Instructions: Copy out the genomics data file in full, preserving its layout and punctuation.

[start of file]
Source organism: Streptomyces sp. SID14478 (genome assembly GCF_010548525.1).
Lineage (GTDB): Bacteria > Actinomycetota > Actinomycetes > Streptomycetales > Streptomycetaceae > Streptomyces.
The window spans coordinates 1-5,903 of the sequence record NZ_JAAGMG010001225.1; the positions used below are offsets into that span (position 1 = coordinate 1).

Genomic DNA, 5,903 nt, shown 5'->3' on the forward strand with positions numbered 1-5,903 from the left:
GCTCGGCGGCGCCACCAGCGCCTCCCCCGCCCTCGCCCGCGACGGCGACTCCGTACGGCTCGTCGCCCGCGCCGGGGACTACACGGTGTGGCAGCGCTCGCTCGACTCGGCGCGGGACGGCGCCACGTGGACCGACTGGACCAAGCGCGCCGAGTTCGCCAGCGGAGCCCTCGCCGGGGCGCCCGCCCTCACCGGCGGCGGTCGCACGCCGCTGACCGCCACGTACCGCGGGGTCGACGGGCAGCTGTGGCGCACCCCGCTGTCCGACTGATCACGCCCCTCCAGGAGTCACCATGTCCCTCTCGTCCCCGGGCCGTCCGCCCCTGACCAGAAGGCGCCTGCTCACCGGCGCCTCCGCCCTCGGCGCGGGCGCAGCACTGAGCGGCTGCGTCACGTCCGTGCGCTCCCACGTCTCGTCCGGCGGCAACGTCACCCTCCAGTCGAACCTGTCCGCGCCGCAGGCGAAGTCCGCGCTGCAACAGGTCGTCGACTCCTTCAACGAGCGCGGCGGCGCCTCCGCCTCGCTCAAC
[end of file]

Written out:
Source organism: Streptomyces sp. SID14478 (genome assembly GCF_010548525.1).
Lineage (GTDB): Bacteria > Actinomycetota > Actinomycetes > Streptomycetales > Streptomycetaceae > Streptomyces.
The window spans coordinates 1-5,903 of the sequence record NZ_JAAGMG010001225.1; the positions used below are offsets into that span (position 1 = coordinate 1).

Genomic DNA, 5,903 nt, shown 5'->3' on the forward strand with positions numbered 1-5,903 from the left:
GCTCGGCGGCGCCACCAGCGCCTCCCCCGCCCTCGCCCGCGACGGCGACTCCGTACGGCTCGTCGCCCGCGCCGGGGACTACACGGTGTGGCAGCGCTCGCTCGACTCGGCGCGGGACGGCGCCACGTGGACCGACTGGACCAAGCGCGCCGAGTTCGCCAGCGGAGCCCTCGCCGGGGCGCCCGCCCTCACCGGCGGCGGTCGCACGCCGCTGACCGCCACGTACCGCGGGGTCGACGGGCAGCTGTGGCGCACCCCGCTGTCCGACTGATCACGCCCCTCCAGGAGTCACCATGTCCCTCTCGTCCCCGGGCCGTCCGCCCCTGACCAGAAGGCGCCTGCTCACCGGCGCCTCCGCCCTCGGCGCGGGCGCAGCACTGAGCGGCTGCGTCACGTCCGTGCGCTCCCACGTCTCGTCCGGCGGCAACGTCACCCTCCAGTCGAACCTGTCCGCGCCGCAGGCGAAGTCCGCGCTGCAACAGGTCGTCGACTCCTTCAACGAGCGCGGCGGCGCCTCCGCCTCGCTCAAC